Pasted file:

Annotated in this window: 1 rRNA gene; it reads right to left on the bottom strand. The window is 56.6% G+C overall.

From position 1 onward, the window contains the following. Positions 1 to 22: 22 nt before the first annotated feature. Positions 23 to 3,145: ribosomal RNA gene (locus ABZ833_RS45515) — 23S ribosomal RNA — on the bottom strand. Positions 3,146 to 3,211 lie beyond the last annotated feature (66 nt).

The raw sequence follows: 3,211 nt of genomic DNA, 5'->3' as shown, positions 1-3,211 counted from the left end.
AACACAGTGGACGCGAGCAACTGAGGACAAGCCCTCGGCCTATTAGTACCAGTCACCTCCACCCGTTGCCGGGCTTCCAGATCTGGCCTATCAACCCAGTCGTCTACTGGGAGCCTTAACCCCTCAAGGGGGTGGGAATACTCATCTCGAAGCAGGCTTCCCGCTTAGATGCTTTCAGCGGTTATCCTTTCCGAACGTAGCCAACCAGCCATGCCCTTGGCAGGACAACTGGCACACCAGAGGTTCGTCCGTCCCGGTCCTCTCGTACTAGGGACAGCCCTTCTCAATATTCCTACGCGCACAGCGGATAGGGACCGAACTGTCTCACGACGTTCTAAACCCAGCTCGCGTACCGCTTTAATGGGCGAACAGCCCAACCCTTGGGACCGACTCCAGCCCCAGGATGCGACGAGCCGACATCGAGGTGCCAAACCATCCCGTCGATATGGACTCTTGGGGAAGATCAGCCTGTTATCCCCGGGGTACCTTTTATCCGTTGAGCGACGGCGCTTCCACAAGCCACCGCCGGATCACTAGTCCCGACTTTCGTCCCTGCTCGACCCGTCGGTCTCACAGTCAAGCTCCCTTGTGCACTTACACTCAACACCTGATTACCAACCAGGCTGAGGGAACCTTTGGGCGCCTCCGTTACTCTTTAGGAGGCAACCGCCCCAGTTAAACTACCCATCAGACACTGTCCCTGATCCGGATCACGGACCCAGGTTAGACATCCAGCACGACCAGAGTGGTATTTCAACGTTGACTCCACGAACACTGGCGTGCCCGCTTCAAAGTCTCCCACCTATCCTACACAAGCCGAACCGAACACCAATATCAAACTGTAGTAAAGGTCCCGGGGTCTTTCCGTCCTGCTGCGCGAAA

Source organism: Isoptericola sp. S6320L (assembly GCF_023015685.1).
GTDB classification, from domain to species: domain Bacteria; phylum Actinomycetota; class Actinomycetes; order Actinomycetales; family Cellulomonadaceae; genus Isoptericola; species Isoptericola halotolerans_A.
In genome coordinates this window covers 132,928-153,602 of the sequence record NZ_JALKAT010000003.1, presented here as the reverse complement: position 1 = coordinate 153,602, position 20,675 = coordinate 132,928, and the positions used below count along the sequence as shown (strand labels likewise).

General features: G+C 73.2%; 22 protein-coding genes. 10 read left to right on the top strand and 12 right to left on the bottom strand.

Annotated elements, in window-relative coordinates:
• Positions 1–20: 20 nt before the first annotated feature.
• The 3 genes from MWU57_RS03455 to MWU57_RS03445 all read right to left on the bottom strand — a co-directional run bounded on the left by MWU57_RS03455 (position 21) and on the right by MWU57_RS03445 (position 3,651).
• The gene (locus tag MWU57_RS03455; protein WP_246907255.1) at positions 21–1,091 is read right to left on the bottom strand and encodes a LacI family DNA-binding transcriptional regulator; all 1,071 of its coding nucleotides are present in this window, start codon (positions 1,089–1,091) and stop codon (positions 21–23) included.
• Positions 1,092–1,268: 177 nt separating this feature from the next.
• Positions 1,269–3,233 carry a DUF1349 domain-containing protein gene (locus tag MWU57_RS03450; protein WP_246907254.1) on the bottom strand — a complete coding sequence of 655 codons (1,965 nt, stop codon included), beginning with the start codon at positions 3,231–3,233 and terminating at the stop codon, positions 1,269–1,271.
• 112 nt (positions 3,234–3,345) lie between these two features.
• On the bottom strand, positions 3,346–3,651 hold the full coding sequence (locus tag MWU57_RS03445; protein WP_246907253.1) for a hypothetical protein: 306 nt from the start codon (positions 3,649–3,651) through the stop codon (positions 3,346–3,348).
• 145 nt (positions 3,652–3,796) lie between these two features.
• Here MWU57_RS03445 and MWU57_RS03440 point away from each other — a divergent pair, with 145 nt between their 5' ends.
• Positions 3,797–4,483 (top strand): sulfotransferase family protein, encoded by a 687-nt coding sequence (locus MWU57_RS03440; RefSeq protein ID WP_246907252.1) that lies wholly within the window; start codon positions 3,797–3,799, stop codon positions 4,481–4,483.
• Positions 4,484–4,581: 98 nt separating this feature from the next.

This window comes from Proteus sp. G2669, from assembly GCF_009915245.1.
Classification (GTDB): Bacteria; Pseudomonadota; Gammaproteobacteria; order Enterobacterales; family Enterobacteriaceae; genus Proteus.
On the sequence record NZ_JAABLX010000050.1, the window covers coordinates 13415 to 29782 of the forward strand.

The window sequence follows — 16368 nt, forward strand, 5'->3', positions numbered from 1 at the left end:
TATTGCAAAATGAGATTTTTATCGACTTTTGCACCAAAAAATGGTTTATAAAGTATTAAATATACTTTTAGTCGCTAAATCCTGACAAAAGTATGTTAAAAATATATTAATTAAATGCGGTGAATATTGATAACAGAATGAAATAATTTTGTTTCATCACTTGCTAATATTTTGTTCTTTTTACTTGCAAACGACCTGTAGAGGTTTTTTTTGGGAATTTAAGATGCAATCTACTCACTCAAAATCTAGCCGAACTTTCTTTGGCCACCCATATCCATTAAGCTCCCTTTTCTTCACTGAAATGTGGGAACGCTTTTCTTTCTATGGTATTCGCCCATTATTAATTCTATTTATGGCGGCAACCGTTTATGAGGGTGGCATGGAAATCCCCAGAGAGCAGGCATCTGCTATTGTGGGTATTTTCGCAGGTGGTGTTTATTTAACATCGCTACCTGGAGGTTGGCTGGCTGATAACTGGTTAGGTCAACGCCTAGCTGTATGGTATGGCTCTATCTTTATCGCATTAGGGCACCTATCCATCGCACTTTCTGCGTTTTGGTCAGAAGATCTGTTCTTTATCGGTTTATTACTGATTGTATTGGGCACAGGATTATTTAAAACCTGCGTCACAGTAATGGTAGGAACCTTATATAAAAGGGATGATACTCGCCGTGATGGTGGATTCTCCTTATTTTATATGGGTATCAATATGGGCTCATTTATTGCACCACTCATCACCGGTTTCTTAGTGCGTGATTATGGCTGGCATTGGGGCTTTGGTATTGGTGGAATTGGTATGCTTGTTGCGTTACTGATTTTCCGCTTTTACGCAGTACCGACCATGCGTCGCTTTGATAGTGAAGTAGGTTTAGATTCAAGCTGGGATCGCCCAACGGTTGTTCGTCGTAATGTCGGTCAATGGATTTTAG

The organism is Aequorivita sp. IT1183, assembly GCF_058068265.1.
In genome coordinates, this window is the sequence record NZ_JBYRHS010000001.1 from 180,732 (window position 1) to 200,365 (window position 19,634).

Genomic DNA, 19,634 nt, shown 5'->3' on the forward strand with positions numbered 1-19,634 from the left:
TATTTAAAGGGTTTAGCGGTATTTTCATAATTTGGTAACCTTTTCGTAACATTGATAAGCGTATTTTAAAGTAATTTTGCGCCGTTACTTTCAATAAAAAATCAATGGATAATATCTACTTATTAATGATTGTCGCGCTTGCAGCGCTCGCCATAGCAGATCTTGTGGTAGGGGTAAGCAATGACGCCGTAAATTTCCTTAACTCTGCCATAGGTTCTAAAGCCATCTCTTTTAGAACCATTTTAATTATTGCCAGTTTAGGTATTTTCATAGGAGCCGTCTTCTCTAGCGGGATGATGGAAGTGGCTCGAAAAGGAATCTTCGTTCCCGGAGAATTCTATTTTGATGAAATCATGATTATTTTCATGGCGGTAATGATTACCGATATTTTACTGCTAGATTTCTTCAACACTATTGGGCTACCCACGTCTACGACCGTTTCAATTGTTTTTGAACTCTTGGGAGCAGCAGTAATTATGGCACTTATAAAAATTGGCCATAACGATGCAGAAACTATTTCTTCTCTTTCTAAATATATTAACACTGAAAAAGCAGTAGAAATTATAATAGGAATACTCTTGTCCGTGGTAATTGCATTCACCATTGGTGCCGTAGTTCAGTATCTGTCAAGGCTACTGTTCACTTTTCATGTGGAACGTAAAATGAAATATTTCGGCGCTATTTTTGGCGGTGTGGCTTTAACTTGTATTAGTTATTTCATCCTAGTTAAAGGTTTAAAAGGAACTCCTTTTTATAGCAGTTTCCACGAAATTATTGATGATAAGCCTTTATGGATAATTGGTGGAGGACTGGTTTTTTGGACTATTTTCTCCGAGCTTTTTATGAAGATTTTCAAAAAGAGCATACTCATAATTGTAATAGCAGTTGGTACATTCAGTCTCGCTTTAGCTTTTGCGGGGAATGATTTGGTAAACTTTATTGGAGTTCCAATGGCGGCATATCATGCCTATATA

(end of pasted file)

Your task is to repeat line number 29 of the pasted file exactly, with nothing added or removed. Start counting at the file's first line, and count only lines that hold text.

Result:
TATTTAAAGGGTTTAGCGGTATTTTCATAATTTGGTAACCTTTTCGTAACATTGATAAGCGTATTTTAAAGTAATTTTGCGCCGTTACTTTCAATAAAAAATCAATGGATAATATCTACTTATTAATGATTGTCGCGCTTGCAGCGCTCGCCATAGCAGATCTTGTGGTAGGGGTAAGCAATGACGCCGTAAATTTCCTTAACTCTGCCATAGGTTCTAAAGCCATCTCTTTTAGAACCATTTTAATTATTGCCAGTTTAGGTATTTTCATAGGAGCCGTCTTCTCTAGCGGGATGATGGAAGTGGCTCGAAAAGGAATCTTCGTTCCCGGAGAATTCTATTTTGATGAAATCATGATTATTTTCATGGCGGTAATGATTACCGATATTTTACTGCTAGATTTCTTCAACACTATTGGGCTACCCACGTCTACGACCGTTTCAATTGTTTTTGAACTCTTGGGAGCAGCAGTAATTATGGCACTTATAAAAATTGGCCATAACGATGCAGAAACTATTTCTTCTCTTTCTAAATATATTAACACTGAAAAAGCAGTAGAAATTATAATAGGAATACTCTTGTCCGTGGTAATTGCATTCACCATTGGTGCCGTAGTTCAGTATCTGTCAAGGCTACTGTTCACTTTTCATGTGGAACGTAAAATGAAATATTTCGGCGCTATTTTTGGCGGTGTGGCTTTAACTTGTATTAGTTATTTCATCCTAGTTAAAGGTTTAAAAGGAACTCCTTTTTATAGCAGTTTCCACGAAATTATTGATGATAAGCCTTTATGGATAATTGGTGGAGGACTGGTTTTTTGGACTATTTTCTCCGAGCTTTTTATGAAGATTTTCAAAAAGAGCATACTCATAATTGTAATAGCAGTTGGTACATTCAGTCTCGCTTTAGCTTTTGCGGGGAATGATTTGGTAAACTTTATTGGAGTTCCAATGGCGGCATATCATGCCTATATA